Publisher: Pentagon Press
Price: Rs 795/-
This book is an attempt to examine the role, relevance and status of the armies in the ever dynamic socio-political milieu of the countries in India’s South Asian neighbourhood. The book deals with the national armies of seven South Asian countries bordering India, namely Afghanistan, Bangladesh, Bhutan, Nepal, Maldives, Pakistan and Sri Lanka. The contributors to the volume also trace out the likely trajectory of the future role and position of the armies in the given or evolving national and geo-political settings.
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India’s policy in Afghanistan must be Afghan-centric and not be concerned about Pakistani efforts to gain strategic depth. In fact, by getting involved in Afghanistan, Pakistan is likely to endanger its own security and stability.
Where does Pakistan figure in ‘Afghan good enough’ if Pakistan’s centrality in the Western approach is taken into account? Not working towards a ‘Pakistan good enough’ would simply mean that ‘Afghan good enough’ is not ‘good enough’.
In times of back door diplomacy and brokerage of deals, Karzai’s political skill and experience in balancing the divergent interests of various stakeholders may assure him a role in fashioning Afghanistan’s new political arrangement.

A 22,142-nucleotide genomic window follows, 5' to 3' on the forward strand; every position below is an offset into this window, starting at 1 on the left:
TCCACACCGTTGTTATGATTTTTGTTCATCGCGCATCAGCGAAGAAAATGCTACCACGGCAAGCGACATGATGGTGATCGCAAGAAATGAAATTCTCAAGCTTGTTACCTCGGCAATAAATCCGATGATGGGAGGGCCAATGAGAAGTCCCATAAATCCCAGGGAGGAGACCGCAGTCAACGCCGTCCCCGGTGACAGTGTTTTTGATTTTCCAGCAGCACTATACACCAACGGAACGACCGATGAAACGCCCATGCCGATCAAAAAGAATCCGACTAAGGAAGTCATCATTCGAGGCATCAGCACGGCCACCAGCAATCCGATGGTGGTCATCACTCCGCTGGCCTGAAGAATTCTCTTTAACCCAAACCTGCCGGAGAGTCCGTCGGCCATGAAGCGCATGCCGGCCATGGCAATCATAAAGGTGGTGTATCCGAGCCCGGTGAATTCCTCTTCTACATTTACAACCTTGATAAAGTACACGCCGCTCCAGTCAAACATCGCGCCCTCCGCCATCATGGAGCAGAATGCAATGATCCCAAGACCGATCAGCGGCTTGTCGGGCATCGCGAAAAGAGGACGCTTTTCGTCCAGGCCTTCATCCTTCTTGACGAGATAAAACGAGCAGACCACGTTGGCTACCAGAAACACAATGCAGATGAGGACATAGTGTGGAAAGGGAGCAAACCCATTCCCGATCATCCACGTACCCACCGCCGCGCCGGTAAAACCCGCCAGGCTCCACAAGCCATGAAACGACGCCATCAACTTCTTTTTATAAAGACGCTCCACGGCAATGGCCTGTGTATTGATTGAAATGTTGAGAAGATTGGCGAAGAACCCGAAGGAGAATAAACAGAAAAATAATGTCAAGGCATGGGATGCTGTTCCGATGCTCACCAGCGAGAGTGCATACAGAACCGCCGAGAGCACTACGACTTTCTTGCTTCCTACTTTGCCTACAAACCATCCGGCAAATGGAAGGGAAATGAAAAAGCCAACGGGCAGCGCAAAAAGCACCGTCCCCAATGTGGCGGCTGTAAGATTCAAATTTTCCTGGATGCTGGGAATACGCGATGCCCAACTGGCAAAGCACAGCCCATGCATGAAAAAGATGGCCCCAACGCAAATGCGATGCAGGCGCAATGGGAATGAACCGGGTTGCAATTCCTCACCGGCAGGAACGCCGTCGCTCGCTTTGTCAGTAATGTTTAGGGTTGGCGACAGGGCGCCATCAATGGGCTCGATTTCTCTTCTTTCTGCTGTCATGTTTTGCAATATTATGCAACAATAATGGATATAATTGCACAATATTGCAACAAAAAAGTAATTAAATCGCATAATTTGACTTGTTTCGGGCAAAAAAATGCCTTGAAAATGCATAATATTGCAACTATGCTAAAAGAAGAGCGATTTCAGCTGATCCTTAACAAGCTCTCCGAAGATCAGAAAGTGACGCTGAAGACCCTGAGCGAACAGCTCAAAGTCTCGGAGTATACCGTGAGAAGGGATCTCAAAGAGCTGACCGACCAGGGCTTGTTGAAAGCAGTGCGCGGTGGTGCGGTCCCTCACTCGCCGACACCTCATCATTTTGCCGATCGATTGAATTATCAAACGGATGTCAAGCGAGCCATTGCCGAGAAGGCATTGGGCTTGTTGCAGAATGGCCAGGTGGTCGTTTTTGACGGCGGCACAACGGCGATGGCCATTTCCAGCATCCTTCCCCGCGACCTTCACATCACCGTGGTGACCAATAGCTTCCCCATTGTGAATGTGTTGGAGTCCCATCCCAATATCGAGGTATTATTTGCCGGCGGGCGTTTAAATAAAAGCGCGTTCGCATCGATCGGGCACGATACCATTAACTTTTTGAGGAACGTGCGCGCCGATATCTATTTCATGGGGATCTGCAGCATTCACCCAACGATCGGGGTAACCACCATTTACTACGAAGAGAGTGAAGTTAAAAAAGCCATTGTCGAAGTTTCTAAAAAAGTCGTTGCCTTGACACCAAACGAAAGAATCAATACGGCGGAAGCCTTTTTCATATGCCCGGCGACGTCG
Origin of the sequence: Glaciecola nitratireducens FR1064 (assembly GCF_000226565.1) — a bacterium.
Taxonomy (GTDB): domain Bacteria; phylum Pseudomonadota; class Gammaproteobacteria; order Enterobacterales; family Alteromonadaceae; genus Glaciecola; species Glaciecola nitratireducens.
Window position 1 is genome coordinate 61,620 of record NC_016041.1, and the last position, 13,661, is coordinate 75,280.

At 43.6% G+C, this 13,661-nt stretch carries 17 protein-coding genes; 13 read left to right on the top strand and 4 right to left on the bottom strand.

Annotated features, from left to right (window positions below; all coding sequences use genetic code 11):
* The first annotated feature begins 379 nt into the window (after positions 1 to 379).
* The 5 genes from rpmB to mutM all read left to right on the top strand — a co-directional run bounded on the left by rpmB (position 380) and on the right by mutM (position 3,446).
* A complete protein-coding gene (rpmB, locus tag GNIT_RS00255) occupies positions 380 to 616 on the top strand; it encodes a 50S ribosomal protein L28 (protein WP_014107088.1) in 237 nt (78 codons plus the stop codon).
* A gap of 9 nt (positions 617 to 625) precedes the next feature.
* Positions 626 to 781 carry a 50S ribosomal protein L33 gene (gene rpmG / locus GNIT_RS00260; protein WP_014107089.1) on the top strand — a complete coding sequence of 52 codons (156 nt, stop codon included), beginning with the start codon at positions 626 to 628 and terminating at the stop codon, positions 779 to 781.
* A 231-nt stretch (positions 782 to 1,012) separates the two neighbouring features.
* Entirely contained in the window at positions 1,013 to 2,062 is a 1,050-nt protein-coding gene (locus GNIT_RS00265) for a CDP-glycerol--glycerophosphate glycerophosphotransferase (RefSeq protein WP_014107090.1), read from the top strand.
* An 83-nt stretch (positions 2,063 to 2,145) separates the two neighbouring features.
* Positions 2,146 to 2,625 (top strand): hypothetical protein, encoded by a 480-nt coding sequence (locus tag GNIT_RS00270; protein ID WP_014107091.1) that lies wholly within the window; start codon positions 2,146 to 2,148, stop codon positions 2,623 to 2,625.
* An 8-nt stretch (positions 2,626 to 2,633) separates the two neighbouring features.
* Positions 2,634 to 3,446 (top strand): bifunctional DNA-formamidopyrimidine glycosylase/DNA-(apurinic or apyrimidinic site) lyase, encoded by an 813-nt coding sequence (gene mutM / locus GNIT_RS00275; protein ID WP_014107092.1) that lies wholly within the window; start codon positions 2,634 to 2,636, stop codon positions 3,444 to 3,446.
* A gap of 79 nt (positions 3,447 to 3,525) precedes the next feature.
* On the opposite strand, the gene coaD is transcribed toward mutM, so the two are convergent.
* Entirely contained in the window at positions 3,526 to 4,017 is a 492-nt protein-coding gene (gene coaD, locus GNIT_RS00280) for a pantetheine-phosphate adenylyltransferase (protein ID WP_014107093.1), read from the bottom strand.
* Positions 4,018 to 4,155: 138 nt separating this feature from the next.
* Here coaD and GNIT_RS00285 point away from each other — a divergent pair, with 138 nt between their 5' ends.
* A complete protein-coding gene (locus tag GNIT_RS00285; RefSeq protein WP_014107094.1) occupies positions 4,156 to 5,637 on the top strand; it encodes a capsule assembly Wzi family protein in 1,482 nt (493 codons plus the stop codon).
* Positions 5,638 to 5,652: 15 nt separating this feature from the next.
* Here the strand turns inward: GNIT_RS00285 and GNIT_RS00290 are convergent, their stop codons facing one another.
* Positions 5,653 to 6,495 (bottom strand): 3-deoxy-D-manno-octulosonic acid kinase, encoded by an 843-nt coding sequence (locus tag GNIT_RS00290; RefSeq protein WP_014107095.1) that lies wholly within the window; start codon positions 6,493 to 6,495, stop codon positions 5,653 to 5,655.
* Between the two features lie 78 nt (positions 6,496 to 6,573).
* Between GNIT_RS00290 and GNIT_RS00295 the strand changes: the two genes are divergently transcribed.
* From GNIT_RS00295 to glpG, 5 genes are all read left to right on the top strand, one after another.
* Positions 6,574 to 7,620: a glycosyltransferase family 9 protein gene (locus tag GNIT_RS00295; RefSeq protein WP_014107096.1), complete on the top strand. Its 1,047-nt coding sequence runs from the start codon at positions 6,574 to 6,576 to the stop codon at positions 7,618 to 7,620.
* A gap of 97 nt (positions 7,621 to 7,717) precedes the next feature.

The planned Western draw down over the next two years is threatening to once again plunge Afghanistan into greater chaos and anarchy, with Kabul as the centre stage.
Bonn II made it somewhat clear that there is at least an evolving discourse and a fleeting sense of realisation in Western capitals that Afghanistan cannot simply be abandoned once again.
The subject assumes significance in view of the politics evolving around the idea of negotiating peace, especially with the Taliban, as the West plans to withdraw bulk of their troops by 2014.
The underlying message of Prime Minister Manmohan Singh’s visit is to convey to Pakistan, the US and the others that India has strategic interests in Afghanistan.
Despite the talk about India having key strategic interests in Afghanistan, it neither has the necessary resources nor the clout to influence developments in Afghanistan.